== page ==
Breaking into the early-'90s mainstream with rap unit House of Pain and their enduring hit "Jump Around," rapper and singer/songwriter Everlast successfully reinvented himself in 1998 with the multi-platinum Top Ten album Whitey Ford Sings the Blues, an acoustic-rock-meets-hip-hop genre crossover that included the storytelling hits "What It's Like" and "Ends." Riding the success of Whitey Ford, he won a Grammy in 2000 with the Santana collaboration "Put Your Lights On." While subsequent releases saw a steady decline on the charts, Everlast continued to issue albums into the 2010s, including Songs of the Ungrateful Living (2011) and Whitey Ford's House of Pain (2018).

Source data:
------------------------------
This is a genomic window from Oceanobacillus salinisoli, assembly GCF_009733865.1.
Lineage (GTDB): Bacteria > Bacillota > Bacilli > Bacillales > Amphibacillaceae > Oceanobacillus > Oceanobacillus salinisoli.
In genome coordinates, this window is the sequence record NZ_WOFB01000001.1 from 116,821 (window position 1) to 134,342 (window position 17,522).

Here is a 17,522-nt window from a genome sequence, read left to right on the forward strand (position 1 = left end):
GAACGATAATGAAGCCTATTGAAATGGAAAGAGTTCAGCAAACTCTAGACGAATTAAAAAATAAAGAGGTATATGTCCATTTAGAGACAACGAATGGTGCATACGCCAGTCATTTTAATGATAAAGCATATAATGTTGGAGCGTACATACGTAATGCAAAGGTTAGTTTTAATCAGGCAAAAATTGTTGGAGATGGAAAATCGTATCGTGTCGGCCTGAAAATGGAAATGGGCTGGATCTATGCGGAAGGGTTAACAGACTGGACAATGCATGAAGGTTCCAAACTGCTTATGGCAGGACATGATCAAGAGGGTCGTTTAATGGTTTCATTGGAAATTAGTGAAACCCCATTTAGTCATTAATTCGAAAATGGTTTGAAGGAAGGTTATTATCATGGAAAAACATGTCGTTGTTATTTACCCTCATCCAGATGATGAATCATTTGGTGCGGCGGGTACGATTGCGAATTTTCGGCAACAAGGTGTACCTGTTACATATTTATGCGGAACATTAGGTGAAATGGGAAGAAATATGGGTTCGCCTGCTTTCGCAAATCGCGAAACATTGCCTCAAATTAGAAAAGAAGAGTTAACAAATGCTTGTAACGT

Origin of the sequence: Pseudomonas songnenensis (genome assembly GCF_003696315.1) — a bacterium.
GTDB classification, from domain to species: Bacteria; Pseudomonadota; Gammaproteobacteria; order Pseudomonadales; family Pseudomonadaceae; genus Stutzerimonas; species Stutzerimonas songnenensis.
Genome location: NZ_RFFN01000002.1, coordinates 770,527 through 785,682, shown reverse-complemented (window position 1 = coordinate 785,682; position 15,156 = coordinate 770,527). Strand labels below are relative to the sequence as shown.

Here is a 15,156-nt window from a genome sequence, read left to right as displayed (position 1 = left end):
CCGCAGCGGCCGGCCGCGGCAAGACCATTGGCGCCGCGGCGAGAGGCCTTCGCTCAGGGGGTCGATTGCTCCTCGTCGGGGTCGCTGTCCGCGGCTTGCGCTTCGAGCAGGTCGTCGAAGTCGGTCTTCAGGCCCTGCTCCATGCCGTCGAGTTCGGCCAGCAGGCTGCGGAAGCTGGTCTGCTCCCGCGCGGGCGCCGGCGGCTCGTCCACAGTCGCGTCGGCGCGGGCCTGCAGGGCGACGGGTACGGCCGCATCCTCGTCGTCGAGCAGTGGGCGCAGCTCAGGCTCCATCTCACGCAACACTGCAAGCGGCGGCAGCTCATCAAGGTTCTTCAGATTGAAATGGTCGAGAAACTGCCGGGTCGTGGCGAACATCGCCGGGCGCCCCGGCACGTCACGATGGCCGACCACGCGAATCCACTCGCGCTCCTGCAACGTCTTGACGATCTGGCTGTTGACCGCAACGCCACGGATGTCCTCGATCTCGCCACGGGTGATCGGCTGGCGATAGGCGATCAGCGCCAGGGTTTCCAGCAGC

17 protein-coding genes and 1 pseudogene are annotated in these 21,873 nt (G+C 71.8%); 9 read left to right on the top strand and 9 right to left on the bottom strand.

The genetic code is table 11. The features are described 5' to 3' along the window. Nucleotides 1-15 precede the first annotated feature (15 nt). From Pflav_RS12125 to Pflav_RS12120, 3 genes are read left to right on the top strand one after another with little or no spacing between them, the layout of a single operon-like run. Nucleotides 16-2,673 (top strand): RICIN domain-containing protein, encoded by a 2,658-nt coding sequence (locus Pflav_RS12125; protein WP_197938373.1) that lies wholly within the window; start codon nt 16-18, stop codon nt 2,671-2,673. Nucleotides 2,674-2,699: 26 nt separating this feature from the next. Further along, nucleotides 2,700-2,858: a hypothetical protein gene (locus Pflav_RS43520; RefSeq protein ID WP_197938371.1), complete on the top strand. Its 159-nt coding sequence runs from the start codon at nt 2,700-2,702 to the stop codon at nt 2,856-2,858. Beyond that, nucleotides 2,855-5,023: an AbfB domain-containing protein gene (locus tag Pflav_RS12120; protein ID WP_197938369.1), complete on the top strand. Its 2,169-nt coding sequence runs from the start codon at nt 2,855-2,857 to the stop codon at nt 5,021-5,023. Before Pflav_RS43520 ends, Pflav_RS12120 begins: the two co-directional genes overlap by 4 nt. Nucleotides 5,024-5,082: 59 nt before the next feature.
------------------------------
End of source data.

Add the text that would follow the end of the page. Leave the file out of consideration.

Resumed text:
Born Erik Schrody, Everlast first surfaced in Los Angeles as a member of Ice-T's Rhyme Syndicate Cartel, issuing his debut album, Forever Everlasting, in 1990. When the album failed to find an audience, he formed House of Pain with Danny Boy and DJ Lethal. Carving out an image that drew heavily on Everlast and Danny Boy's shared Irish heritage, the trio managed to overcome the stereotypes facing white rappers and scored a massive hit with their 1992 single "Jump Around." Their self-titled debut LP also went platinum, but when such follow-up efforts as 1994's Same as It Ever Was and 1996's Truth Crushed to Earth Shall Rise Again failed to repeat House of Pain's early success, the group disbanded.